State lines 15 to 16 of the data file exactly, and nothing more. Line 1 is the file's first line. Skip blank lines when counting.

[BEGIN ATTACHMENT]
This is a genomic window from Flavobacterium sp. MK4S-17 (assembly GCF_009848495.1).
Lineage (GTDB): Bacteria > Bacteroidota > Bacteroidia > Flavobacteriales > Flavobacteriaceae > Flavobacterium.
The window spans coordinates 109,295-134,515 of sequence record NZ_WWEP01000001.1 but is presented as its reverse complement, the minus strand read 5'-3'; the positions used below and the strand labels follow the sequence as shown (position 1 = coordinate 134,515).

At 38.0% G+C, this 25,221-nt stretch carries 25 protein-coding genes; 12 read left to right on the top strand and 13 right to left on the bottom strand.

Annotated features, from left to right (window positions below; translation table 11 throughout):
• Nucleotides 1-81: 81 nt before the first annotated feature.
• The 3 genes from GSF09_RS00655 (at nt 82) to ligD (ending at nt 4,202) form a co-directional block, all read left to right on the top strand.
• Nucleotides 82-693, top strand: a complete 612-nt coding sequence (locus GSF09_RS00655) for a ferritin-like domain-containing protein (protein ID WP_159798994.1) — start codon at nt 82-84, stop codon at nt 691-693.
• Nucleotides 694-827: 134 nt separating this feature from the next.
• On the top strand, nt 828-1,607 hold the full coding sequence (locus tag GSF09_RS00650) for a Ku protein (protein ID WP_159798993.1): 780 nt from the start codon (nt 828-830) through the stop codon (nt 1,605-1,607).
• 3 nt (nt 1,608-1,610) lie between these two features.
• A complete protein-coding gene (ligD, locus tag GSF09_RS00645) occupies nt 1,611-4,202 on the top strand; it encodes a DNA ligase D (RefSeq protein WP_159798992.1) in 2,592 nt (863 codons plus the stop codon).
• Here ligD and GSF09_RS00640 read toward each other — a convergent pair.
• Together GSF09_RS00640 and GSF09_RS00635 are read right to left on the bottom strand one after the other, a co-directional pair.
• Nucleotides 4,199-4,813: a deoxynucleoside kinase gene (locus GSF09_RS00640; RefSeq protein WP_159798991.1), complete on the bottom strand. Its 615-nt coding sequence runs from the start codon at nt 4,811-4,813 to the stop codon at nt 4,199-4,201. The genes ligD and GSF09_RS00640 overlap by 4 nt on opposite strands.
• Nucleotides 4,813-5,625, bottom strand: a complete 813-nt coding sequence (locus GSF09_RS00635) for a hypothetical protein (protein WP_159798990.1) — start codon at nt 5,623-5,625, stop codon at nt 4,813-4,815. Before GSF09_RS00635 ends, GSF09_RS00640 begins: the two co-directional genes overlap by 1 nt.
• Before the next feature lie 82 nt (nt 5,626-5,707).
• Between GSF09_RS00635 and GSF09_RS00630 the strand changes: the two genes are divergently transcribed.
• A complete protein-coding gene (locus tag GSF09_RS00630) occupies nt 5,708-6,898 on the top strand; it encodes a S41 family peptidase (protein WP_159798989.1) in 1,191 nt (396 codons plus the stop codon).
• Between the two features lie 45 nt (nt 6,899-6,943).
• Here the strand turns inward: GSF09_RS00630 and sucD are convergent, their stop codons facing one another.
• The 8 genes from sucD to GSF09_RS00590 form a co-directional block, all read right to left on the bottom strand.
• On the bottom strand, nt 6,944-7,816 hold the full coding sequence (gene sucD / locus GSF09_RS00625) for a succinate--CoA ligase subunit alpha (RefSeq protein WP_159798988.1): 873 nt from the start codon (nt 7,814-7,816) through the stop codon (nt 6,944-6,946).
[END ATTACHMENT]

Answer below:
• Nucleotides 4,199-4,813: a deoxynucleoside kinase gene (locus GSF09_RS00640; RefSeq protein WP_159798991.1), complete on the bottom strand. Its 615-nt coding sequence runs from the start codon at nt 4,811-4,813 to the stop codon at nt 4,199-4,201. The genes ligD and GSF09_RS00640 overlap by 4 nt on opposite strands.
• Nucleotides 4,813-5,625, bottom strand: a complete 813-nt coding sequence (locus GSF09_RS00635) for a hypothetical protein (protein WP_159798990.1) — start codon at nt 5,623-5,625, stop codon at nt 4,813-4,815. Before GSF09_RS00635 ends, GSF09_RS00640 begins: the two co-directional genes overlap by 1 nt.